They aren't presented instead of the Latin words. You'll always see quinque in sentence prompts, but when asked to say five students, you can potentially put V discipuli or quinque discipuli


Yes, but to learn how to write "five" I should put "quinque discipuli", not "V discipuli"


In Roman literature, you will find Roman numerals. They are a thing that you can encounter. But rest assured, the numbers are taught by name. You will ALWAYS be presented with 'Quinque' as the prompt.

If you get a Latin -> English sentence, it will contain Quinque.

The only time the Roman numerals effect anything, is when you're doing English -> Latin you have the option of putting V or Quinque. Just like how when typing in English you can type five or 5, and either will be accepted.

This system is only mimicking something DuoLingo already does.


Roman numerals would be a nuisance; I remember studying roman numerals and it struck me that the base ten system we use today is much more logical.


You're right, Roman numerals were soo impractical, it's not like anyone built giant amphitheaters, or circuses, or an empire using them.


Furthermore, you don't have to use them, they're entirely optional. You can enter tres or III and both answers should be accepted.


Yes, it's not like other numeral systems than base 10 are useful or logical. For example base 2 in digital computing, base 7 for weekdays, base 12 for months and hours, base 60 for minutes and seconds or base 360 for angles.


We are base 10 creatures.... however in computer science binary "this is digital switch 1/0", octal, and more important Hex are important. So in this day and age it may make more sense to teach kids to count from 1 to F....


I'm not so sure humans are implicitly base 10 creatures (except for our number of fingers and toes). It seems logical to use the base 10 for us, but I would argue that is only because of convention.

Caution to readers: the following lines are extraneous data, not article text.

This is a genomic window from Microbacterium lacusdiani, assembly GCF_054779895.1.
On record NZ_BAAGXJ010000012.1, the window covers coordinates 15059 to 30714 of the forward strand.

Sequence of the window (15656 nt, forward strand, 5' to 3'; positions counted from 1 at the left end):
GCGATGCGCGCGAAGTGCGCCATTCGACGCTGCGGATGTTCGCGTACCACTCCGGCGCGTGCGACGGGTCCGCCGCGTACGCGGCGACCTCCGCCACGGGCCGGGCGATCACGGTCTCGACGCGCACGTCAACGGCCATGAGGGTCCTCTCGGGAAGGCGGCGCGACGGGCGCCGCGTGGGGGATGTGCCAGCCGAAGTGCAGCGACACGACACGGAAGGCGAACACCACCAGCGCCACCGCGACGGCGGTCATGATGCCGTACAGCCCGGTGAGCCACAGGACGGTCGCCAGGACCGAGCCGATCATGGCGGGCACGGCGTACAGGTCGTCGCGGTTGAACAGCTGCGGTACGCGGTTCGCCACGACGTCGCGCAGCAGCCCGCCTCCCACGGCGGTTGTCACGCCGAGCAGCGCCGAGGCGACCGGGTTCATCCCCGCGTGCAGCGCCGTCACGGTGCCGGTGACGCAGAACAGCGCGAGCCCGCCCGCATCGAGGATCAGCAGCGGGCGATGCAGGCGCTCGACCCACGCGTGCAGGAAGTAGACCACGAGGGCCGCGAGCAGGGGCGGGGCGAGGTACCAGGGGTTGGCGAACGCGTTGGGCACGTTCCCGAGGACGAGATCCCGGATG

If we had grown up using base 6 (or another number) that would seem the most logical.

Also, if we really were such base 10 creatures, we would change to have a 10 hour clock, 10 months of the year, 10 minutes per hour, 10 seconds per minute, 10 day week and so on.


Hmm, I don't think your point flies for time. Base 12 for time works well since we can divide it up so many ways: 2, 3, 4, and 6 are all divisors. 10 only has 2 and 5. Similarly for 60, since it's divisible by 12 and therefore has that same useful property. Base 10 is still much more useful for counting large numbers and (metric) unit conversions since you can just move the decimal around.


Roman numerals were actually very efficient and well thought out, basically stemming from finger counting. For example, V is half of X, literally half, bisect the X and what do you get? 2 V's... Never thought of that did you silly?


There are cultures that count in base 8, without the thumbs, and others that count in base 20, presumably with fingers ant toes both, and base 60.


I applied to make a roman numerals for English speakers course.


can you give me ten lingot ?


I think you mean. X Lingots.


No, I thing he or she meant "ten". You are free to translate it as "X" or "decem" as you prefer. It's a relatively free world. But, I think she or he meant "ten". He or she, of course, could have accidentally put in "ten" meaning to put in "X" I suppose ... No, no, I think that "ten" is what she or he meant. Just my opinion.